DEALING WITH FATIGUE CAUSED BY MYOTONIC DYSTROPHY
This is based on a lecture delivered at the yearly meeting organized in October 2000, in the Netherlands, by the “Werkgroep Myotone Dystrofie” for patients and other people involved in myotonic dystrophy. Dr. Karlein Schreurs, Health Psychology, University of Utrecht, prepared this lecture. Email to the coordinator of this group: firstname.lastname@example.org
The work group asked me to prepare a lecture about dealing with fatigue. So I expect that fatigue is a problem for the majority of my audience. The Muscular Disease Association of The Netherlands (VSN) also publishes this. Out of 900 articles on MD (Myotonic Dystrophy) published during the last three years in the international press, eleven were dealing with fatigue. It is obviously a serious problem for many patients but up till now few research-workers pay attention to it. From where is this discrepancy?
Apparently many patients with MD consider fatigue as a symptom that is part of the disease and cannot be cured. I do hope that I can convince you that this is not always true. It is indeed possible to take measures.
A second explanation for this lack of attention for fatigue with MD is the fact that it is difficult to define fatigue.
What is fatigue?
The question seems superfluous. Everybody knows how fatigue feels. However, often we do not mean the same thing. Normally we think of fatigue when a person has worked hard and consequently is physically exhausted. This fatigue is the lack of energy that someone experiences after performing physical exertion. But also people who have been behind their desks for a whole day may complain of tiredness in the evening. At the end of the day they often think it difficult to concentrate and they forget things easier. These too are manifestations of fatigue after mental stress. A person who is bored feels also tired. After a serious flue you may be unpleasantly caught when daily tasks require more effort than usual. Here fatigue is caused by deterioration of one’s physical condition. We can also think of periods when we feel down and sad. We are not in the mood to undertake things because we feel tired. Here fatigue is caused by one’s emotional mood. Finally it appears that fatigue varies from not feeling fit to total exhaustion. In conclusion, we seem to generalize when we speak of fatigue. Fatigue however is a collective noun for an extensive range of varieties.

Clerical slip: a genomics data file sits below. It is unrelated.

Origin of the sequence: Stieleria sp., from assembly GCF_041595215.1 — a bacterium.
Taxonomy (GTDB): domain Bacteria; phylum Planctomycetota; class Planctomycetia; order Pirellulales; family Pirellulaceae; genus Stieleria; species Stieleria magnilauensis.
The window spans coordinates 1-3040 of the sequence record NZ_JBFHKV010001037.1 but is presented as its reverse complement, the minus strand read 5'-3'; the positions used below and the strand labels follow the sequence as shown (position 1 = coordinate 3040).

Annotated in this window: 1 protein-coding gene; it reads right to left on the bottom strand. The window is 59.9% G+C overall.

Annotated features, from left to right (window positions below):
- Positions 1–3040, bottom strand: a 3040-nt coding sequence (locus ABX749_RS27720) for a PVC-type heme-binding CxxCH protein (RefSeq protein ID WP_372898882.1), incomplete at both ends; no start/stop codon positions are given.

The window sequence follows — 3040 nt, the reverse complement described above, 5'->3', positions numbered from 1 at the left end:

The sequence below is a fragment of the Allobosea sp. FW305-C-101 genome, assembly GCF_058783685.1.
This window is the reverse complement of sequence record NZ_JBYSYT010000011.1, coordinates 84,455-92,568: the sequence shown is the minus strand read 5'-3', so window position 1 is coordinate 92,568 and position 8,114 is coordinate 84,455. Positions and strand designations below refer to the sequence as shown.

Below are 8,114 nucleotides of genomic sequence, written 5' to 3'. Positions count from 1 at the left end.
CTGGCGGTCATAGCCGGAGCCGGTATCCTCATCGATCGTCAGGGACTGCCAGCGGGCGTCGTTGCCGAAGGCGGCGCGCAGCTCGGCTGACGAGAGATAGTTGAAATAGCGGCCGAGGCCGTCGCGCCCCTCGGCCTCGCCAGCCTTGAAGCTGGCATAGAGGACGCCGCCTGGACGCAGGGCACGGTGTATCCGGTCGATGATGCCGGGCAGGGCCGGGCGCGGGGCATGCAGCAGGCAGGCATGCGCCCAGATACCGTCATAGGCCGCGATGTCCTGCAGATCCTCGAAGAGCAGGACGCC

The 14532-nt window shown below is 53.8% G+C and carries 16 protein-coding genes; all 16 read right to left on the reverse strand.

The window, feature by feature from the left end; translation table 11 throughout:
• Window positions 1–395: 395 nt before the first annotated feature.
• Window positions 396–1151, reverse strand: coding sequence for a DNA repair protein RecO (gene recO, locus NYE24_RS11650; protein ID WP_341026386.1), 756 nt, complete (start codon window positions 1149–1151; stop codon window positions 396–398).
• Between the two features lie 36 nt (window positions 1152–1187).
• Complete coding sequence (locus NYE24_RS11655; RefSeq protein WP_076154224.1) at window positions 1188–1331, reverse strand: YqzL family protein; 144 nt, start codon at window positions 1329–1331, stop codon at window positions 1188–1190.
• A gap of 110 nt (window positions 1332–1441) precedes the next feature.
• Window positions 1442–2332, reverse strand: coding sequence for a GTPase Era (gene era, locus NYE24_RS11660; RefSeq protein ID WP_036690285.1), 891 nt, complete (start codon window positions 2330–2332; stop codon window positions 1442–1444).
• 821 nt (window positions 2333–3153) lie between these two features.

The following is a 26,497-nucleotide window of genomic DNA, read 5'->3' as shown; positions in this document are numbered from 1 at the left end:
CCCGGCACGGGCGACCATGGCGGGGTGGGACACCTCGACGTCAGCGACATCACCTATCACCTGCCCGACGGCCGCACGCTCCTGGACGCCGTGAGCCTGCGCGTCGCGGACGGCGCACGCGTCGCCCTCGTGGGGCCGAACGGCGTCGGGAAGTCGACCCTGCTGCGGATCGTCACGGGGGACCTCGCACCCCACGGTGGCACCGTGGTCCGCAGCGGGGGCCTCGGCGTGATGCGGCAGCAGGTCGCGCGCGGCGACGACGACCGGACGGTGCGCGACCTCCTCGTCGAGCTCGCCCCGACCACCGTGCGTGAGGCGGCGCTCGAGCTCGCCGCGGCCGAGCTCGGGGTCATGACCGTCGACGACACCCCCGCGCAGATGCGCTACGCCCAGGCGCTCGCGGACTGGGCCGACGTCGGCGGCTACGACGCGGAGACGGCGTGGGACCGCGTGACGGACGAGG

Countermeasures that fight with success a certain type of fatigue may fail if they are used to fight another type. Here we should make difference between short acute fatigue and long-term chronic fatigue. The differentiation is not only based on the duration of the fatigue. Opposed to short acute fatigue long-term fatigue is often not related to the degree of exertion. A person feels physically tired or finds it difficult to concentrate irrespective of the amount of effort; taking a rest mostly does not cure this type of fatigue. A frequently used questionnaire for fatigue differentiates between physical and mental fatigue and the consequences of fatigue: A slowing down of activities, but also a decrease in willingness to be active (reduced motivation). (Smets e.a. 1995).
What causes fatigue in people with MD? This is an unclear area; often more causes can be identified. Muscle-weakness is a symptom of the disease; the disease causing slowness, apathy and lack of initiative may also affect the brains.read more
The physical vicious circle